Housebuilding legend died on Friday, aged 72

Tributes from across the political spectrum, rival firms and former staff have poured in for Berkeley Group founder Tony Pidgley who died last week, aged 72.

The FTSE 100 housebuilder announced his death late on Friday afternoon, provoking a flood of messages.

Tony Pidgley speaking at the Ecobuild conference 2016

Pidgley in 2016

Among those paying tribute were current housing secretary Robert Jenrick, former chancellor Sajid Javid and former housing minister and current Northern Ireland secretary Brandon Lewis.

Current housing minister Christopher Pincher said: “Very sad to hear [the] news. He was one of the best known, successful and most respected figures in the housing sector.”

A former Barnardo’s boy, who spent his early life living in a disused railway carriage, Pidgley left school at 15 and went on to found his own haulage and plant hire company. He sold the business at the age of 19 to Crest Homes and became a director where he learned the housebuilding industry.

From there Pidgley left to found Berkeley in 1976, growing the business to become one of the country’s largest housebuilders.

Steve Morgan, who set up rival firm Redrow, also in the 1970s, called him “a titan of our industry who leaves a tremendous legacy to the industry as a whole”. And Urban Splash chairman Tom Bloxham said he was “one of a kind and always super helpful and respectful to a young upstart like me”.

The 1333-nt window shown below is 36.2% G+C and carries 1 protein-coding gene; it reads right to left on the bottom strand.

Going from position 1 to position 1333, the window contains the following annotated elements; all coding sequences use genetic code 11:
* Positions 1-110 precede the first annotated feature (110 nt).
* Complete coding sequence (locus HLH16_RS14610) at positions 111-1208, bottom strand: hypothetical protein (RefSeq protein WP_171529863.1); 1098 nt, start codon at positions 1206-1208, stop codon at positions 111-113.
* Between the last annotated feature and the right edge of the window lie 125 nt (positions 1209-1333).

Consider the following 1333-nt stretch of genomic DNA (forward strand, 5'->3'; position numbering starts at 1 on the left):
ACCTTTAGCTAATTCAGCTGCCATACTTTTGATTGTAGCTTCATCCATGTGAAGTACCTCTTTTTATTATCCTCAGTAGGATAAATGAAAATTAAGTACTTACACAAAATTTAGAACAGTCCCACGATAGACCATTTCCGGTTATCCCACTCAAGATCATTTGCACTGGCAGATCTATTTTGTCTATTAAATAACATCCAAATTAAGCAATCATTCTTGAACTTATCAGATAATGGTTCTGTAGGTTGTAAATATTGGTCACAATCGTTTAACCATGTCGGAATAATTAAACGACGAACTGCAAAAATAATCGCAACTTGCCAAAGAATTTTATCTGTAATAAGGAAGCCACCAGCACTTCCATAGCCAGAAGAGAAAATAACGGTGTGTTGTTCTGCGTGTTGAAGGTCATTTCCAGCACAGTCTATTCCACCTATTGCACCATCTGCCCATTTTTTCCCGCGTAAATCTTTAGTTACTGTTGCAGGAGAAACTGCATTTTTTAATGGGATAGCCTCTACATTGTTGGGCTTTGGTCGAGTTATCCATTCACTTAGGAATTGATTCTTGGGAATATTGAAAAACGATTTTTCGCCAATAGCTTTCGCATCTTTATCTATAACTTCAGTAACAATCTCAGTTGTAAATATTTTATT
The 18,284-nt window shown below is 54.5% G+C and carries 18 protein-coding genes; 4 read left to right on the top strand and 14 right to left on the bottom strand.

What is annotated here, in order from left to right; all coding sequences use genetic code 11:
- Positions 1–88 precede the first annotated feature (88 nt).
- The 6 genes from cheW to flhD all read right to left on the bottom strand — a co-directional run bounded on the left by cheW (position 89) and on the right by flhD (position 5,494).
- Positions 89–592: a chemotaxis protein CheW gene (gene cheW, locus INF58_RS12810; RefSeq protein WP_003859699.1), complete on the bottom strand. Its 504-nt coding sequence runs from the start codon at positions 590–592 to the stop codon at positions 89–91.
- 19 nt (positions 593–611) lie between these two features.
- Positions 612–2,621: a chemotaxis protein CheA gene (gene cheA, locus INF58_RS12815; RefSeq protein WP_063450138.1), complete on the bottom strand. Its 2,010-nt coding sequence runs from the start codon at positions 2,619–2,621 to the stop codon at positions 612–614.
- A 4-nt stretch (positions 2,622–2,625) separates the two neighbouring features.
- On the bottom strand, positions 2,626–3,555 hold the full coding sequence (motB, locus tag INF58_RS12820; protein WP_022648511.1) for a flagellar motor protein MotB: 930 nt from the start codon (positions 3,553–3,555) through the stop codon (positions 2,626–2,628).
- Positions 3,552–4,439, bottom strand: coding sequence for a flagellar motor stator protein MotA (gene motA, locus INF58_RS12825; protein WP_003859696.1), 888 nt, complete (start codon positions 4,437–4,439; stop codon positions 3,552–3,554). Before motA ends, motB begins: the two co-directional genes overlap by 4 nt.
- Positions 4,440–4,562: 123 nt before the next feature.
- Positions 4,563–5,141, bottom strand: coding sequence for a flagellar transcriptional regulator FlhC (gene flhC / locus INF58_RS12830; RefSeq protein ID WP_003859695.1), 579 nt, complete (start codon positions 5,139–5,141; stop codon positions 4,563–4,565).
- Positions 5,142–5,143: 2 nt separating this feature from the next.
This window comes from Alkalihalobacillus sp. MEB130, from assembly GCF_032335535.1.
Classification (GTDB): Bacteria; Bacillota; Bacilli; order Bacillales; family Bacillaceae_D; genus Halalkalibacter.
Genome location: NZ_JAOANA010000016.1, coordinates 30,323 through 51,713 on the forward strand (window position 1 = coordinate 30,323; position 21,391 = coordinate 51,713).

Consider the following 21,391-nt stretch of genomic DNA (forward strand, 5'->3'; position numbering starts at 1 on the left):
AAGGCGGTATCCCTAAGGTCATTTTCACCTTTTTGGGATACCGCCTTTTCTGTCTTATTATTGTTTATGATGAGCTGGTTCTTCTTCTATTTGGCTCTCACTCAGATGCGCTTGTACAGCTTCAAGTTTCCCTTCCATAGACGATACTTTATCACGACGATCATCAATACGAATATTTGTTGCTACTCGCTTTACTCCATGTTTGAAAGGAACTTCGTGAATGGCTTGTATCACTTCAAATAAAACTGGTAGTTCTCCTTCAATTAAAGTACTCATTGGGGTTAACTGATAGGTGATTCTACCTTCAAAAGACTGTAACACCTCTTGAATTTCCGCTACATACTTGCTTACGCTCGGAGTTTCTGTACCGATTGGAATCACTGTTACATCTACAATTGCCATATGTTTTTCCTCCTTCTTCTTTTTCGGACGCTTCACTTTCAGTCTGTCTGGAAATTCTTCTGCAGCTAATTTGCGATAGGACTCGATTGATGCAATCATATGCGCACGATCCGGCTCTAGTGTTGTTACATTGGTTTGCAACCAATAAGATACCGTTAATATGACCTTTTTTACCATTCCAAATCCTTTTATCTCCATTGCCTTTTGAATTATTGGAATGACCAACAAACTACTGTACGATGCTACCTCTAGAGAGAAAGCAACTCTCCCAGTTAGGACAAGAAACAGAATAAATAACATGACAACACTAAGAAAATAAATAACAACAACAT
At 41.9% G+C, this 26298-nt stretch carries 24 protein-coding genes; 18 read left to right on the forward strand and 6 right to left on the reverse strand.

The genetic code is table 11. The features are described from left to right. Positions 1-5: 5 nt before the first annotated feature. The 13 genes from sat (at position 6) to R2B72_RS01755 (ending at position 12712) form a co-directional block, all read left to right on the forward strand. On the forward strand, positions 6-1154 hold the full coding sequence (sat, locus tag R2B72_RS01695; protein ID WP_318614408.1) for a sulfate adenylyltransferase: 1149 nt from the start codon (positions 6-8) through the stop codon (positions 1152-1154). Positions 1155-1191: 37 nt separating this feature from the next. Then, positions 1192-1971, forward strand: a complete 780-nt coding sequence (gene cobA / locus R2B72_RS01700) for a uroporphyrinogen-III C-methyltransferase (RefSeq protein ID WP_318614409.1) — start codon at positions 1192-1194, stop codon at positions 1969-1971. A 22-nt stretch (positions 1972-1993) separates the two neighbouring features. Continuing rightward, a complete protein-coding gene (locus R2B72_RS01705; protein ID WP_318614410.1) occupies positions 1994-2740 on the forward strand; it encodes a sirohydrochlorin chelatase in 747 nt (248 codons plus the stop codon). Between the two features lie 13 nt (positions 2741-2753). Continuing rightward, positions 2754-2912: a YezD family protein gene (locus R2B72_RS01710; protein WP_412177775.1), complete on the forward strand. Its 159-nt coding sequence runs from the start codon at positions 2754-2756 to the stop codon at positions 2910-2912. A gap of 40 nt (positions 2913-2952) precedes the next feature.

Former Labour transport secretary Andrew Adonis, who held the post between 2009 and 2010, said: “[He] was the most ruthless yet talented property developer I dealt with in my time in government.”

And the former Labour leader of Haringey council in north London, Claire Kober, who is now director of housing at affordable homes group Pinnacle, added: “Tony was personable, pioneering and has an inspirational back story. A brilliant businessman, he was a one off. He will be missed by so many of us in the wider sector.”

Create Streets, the group set up seven years ago by Building Beautiful co-author Nicholas Boys Smith to promote better quality housing, said: “Very, very sad to hear of [his] sudden death. His character was Dickensian in the best possible way: brilliant, straight-talking, driven, presumably ruthless in a deal (we never saw that side) but also kind, complex.”

Former Wates chief executive Paul Dreschler hailed him as having “a natural understand[ing and] real nose for opportunity and [the] impact of well targeted property development – his footprint in London is massive”.

And his former PA Becky Stevens, who now runs a florists in Hampshire, said he was “an amazing man, an inspirational man, an awkward but rewarding boss and the man who shaped me to be the woman I am today”.

In a statement, Berkeley thanked everyone for “all of the kind messages and tributes”.